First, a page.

Book Review: 19 SOULS by J.D. Allen

Little girls never forget their butterflies-in-the-gut first crush. Sophie Ever’s crush turned into a lifelong obsession fueled by the dangerous voice in her head, driving her to do whatever it takes to get her man to love her back. J.D. Allen’s first book in a new series 19 Souls (Midnight Ink) brings us face to face with a woman on the edge of sanity who tricks Private Investigator Jim Bean into locating the object of her desire, Dan Hodge, who’s gone off the grid in hopes she never finds him.

The book opens with tension and continues to build it even though we are immediately aware of who the villain is. The noir style and Las Vegas setting give the book a distinct hard-boiled feeling, and the voice in Sophie’s head doubles down on the deviant femme fatale trope. Allen does an excellent job with dialogue, description, and making Sophie fallible enough that we can’t completely hate her.

As Bean tracks her movement through a trail of dead bodies we readers get up close and personal with her inner critic, almost rooting for Sophie just to spite the psychopath in her head. The story oscillates between Bean and Sophie perfectly, giving the reader opportunity to learn more about both characters without it seeming like an information dump.

Fans of female antagonists will devour this mystery, as Allen found the recipe for creating a villain both vicious and vulnerable. The body count clicks higher without gratuitous gore, making for a great guilty pleasure weekend read.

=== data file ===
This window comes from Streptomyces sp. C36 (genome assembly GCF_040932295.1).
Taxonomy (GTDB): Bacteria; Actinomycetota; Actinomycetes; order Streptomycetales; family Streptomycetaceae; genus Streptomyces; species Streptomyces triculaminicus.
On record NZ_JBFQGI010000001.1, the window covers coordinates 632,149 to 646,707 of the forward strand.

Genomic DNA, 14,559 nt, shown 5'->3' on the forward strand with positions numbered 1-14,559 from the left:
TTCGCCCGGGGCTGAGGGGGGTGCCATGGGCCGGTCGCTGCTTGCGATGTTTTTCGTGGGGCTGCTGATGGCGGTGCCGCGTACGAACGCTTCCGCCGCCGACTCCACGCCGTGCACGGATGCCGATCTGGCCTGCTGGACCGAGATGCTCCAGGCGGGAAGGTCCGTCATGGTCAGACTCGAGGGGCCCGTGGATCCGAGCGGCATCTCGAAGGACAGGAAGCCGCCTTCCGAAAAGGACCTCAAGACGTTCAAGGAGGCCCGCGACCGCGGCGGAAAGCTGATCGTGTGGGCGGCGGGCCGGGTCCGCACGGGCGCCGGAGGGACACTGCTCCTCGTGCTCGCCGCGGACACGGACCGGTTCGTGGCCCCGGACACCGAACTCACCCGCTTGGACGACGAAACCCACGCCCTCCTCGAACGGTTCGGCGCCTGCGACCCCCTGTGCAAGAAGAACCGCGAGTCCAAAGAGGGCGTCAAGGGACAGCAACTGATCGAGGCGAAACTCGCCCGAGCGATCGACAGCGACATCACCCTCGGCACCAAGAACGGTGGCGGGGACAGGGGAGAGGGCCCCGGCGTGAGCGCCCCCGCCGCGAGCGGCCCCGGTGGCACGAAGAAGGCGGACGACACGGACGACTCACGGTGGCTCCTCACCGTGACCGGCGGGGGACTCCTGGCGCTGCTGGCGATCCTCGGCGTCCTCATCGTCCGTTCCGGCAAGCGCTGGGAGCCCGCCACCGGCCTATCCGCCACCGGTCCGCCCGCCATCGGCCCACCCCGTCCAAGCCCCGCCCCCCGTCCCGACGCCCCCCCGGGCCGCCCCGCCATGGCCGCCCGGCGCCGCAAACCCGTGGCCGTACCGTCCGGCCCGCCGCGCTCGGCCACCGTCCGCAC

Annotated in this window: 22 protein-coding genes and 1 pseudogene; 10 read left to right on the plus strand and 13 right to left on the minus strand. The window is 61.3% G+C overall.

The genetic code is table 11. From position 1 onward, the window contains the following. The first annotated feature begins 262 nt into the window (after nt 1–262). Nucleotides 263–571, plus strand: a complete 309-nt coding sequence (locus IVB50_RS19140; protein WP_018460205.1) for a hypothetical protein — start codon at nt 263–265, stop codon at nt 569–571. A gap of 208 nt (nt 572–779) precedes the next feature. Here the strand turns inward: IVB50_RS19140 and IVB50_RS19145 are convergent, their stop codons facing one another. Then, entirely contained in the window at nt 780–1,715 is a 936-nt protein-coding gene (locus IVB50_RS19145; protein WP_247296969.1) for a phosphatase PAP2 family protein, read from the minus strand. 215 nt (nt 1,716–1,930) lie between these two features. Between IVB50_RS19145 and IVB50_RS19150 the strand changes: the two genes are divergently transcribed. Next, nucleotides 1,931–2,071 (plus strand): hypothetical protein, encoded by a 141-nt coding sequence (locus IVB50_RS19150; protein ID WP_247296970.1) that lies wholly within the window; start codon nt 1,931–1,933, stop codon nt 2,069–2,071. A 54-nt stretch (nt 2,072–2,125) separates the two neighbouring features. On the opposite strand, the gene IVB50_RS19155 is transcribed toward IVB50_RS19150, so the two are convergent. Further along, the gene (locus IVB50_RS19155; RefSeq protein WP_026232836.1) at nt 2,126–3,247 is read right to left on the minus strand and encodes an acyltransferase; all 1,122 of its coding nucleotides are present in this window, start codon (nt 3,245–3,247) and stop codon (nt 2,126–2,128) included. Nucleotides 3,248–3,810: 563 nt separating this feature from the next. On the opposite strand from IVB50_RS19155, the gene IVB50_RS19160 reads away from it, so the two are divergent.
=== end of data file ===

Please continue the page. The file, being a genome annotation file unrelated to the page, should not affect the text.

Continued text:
Allen is a graduate of Ohio State University where she earned a degree in forensic anthropology and a creative writing minor. 19 Souls is her first full-length mystery.

Book Review: THE GIRL IN THE ICE by Robert Bryndza

THE GIRL IN THE ICE

Review by Holly Chaille

By Robert Bryndza

A cold night, fog in the air, and moonlight casting unreliable shadows. She’s upset to the point of wandering so far no one will hear her cry for help. This is the kind of prologue with layers of description that create an atmosphere so tense I was instantly transported to the setting of the crime. Even knowing something terrible was gaining on her, I couldn’t look away. And I didn’t until the last page of this sprint-paced story, which lands perfectly at an ending that satisfies the whodunit faithful.

A British crime mystery that hit several bestseller lists, Robert Bryndza’s The Girl in the Ice introduces a strong female protagonist in Detective Erika Foster. A woman with very recent demons still haunting her, Erika expects to be on desk duty for the foreseeable future. But an old friend, feeling she needs to get back in the game, calls her into a high profile murder investigation of a young socialite whose influential parents seem hell-bent on preventing Foster from solving the case.

Navigating her new team—not all of whom are thrilled to bring her on—adds tension to an already stressed out Foster, whose disdain for authority and fragile psyche take a few chapters to figure out.  As protagonists go, she’s well-written and believable, giving the reader more than enough personality to connect with.